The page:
Wolf and Perrito (Wagner Moura and Harvey Guillén)

Puss in Boots: The Last Wish Wolf and Perrito Wagner Moura and Harvey Guillen

Puss in Boots: The Last Wish Wolf and Perrito (Wagner Moura and Harvey Guillén)

DreamWorks Animation (2); Insets: Rich Fury/Getty Images; Jon Kopaloff/Getty Images

Wolf, the menacing character representing death in DreamWorks Animation’s Puss in Boots: The Last Wish, needed to induce fear in even the bravest of creatures: Puss in Boots. With actor Wagner Moura, perhaps best known for playing the infamous drug trafficker Pablo Escobar in Netflix’s Narcos, director Joel Crawford says they were able to create a character that’s “one part spaghetti Western and then another part supernatural being that has this awkwardness where he’s not used to talking, communicating with people. You can feel that in the rhythms of the dialogue. It just created such a jarring effect; as soon as he speaks onscreen, you can’t help but lean in.”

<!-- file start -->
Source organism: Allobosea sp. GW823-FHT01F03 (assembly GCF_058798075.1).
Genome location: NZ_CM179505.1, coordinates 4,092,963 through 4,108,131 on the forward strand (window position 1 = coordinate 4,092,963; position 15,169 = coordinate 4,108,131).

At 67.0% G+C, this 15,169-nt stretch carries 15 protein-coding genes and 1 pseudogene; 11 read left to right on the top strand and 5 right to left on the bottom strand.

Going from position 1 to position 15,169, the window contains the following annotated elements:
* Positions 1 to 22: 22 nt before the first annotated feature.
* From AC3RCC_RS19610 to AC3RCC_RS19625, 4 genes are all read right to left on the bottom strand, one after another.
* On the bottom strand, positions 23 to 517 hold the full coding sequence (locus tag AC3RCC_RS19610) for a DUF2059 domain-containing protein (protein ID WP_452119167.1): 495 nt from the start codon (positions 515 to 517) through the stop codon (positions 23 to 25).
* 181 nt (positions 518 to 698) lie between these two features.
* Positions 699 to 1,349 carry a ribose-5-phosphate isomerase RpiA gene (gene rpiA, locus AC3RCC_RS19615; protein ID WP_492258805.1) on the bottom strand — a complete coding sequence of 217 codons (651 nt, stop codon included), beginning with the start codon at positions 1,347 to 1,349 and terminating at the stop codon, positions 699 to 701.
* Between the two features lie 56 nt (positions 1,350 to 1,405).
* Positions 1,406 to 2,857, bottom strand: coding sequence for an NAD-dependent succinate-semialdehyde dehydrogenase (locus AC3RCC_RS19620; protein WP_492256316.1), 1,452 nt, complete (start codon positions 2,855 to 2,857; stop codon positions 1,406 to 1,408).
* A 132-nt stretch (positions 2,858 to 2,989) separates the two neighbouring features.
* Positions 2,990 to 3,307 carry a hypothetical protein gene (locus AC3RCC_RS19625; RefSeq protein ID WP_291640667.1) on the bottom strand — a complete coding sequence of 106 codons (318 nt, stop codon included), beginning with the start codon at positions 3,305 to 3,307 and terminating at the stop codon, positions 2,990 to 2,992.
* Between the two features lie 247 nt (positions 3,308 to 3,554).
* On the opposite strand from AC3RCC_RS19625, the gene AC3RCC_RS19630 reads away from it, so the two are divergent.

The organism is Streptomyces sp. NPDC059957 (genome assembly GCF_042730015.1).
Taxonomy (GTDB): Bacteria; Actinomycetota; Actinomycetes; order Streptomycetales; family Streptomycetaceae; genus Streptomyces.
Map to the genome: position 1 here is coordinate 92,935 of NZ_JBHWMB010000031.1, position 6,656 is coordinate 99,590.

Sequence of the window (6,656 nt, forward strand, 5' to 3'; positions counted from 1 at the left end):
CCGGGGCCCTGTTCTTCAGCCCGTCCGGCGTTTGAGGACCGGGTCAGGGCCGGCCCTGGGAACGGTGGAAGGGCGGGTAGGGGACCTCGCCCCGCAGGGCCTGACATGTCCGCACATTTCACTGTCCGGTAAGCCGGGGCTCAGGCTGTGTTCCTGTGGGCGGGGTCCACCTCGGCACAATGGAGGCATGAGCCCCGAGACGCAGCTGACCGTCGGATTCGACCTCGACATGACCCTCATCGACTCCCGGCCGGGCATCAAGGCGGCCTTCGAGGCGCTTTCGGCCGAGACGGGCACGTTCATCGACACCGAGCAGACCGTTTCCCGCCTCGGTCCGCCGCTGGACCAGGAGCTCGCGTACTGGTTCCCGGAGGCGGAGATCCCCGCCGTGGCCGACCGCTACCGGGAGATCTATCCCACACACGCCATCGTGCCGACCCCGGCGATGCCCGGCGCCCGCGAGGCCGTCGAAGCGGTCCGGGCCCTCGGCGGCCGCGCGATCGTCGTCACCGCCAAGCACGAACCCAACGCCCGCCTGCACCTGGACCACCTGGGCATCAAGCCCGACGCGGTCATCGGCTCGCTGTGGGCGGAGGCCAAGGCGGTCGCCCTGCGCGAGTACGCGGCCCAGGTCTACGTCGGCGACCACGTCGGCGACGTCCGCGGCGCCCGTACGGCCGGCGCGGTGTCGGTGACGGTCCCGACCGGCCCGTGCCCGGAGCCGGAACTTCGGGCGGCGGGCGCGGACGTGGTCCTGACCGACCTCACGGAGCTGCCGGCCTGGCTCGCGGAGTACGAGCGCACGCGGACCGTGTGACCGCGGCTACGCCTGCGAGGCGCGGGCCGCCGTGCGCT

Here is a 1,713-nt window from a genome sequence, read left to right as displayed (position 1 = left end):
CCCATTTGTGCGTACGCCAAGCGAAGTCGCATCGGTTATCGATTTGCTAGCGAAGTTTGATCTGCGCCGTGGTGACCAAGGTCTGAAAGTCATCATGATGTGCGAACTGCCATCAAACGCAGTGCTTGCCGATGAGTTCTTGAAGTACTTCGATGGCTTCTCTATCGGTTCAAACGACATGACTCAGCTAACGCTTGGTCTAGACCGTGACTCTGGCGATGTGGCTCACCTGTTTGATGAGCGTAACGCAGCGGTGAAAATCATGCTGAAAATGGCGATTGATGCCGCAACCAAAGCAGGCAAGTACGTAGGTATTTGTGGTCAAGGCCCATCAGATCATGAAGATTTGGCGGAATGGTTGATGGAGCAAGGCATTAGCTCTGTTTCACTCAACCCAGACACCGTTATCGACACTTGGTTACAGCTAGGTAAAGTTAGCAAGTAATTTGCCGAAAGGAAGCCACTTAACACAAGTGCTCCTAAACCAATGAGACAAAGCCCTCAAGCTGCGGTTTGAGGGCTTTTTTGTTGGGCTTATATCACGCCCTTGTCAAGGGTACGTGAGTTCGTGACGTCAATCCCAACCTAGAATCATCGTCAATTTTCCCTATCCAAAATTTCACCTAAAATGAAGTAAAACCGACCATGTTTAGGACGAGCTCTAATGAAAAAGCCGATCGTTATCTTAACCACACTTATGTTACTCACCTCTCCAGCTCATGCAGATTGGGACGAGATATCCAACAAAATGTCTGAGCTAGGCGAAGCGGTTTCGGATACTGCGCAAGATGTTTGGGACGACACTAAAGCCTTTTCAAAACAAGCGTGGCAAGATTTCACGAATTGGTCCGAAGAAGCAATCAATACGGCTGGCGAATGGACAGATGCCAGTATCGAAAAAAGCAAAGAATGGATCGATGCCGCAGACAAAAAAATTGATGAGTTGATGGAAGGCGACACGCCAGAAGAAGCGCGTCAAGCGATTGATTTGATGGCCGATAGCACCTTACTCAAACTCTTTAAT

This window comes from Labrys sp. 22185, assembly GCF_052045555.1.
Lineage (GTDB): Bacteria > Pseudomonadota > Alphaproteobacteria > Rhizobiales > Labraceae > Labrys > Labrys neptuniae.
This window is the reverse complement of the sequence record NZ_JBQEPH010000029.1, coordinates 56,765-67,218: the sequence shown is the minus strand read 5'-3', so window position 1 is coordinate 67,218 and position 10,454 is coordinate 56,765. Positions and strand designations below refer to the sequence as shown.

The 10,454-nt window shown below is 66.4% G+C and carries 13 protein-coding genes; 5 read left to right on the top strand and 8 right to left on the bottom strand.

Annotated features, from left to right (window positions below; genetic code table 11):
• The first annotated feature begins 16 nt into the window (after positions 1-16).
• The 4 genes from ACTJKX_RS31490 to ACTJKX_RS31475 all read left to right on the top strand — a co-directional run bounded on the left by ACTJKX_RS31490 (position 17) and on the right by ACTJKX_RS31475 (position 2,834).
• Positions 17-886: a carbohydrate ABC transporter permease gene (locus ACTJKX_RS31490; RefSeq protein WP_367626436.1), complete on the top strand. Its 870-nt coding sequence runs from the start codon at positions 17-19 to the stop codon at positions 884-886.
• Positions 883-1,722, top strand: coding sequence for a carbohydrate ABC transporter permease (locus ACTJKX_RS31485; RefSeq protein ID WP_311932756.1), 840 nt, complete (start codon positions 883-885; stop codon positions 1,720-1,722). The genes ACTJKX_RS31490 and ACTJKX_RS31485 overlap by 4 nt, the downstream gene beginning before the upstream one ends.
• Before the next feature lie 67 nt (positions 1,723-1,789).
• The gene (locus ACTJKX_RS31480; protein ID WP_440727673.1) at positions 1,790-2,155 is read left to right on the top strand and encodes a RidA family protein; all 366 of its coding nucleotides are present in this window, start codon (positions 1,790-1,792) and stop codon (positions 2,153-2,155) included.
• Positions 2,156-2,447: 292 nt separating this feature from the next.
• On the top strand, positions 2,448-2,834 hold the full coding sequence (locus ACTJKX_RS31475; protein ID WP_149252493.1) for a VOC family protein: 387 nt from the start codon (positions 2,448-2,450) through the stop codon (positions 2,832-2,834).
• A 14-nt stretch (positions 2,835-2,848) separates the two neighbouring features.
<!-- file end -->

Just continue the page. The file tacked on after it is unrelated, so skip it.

In contrast, Harvey Guillén’s therapy dog ​​Perrito was brought to the screen not as a chatty sidekick, but rather as an example of an “innocent worldview” who was unafraid to show his vulnerabilities, a counterbalance to the more cynical characters.

“Harvey embodies so much of this sweet, honest, optimistic point of view. He just brings this positivity, this authenticity, to this character,” says the director. “The Wolf dips into the Grimm [brothers’] fairy tales. We wanted to make sure the end feeling coming out of the movie wasn’t dark and scary, but was joyful and grateful and appreciative. You can only feel the light with the dark, for that contrast. And it was just as important, once we found the Wolf, to find the right voice of optimism and hope.”